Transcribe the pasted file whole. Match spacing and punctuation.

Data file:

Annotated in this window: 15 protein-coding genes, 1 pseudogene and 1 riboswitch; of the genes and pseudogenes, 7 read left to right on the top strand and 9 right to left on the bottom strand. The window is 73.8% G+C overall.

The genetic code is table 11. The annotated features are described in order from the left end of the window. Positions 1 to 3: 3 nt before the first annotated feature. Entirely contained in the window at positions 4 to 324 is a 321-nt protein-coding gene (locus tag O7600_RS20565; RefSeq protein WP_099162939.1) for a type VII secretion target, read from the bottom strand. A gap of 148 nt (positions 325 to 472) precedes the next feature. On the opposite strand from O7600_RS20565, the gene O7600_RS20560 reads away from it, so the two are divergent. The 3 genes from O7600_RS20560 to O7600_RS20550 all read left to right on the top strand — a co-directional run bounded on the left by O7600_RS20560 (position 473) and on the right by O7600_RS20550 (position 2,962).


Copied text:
Annotated in this window: 15 protein-coding genes, 1 pseudogene and 1 riboswitch; of the genes and pseudogenes, 7 read left to right on the top strand and 9 right to left on the bottom strand. The window is 73.8% G+C overall.

The genetic code is table 11. The annotated features are described in order from the left end of the window. Positions 1 to 3: 3 nt before the first annotated feature. Entirely contained in the window at positions 4 to 324 is a 321-nt protein-coding gene (locus tag O7600_RS20565; RefSeq protein WP_099162939.1) for a type VII secretion target, read from the bottom strand. A gap of 148 nt (positions 325 to 472) precedes the next feature. On the opposite strand from O7600_RS20565, the gene O7600_RS20560 reads away from it, so the two are divergent. The 3 genes from O7600_RS20560 to O7600_RS20550 all read left to right on the top strand — a co-directional run bounded on the left by O7600_RS20560 (position 473) and on the right by O7600_RS20550 (position 2,962).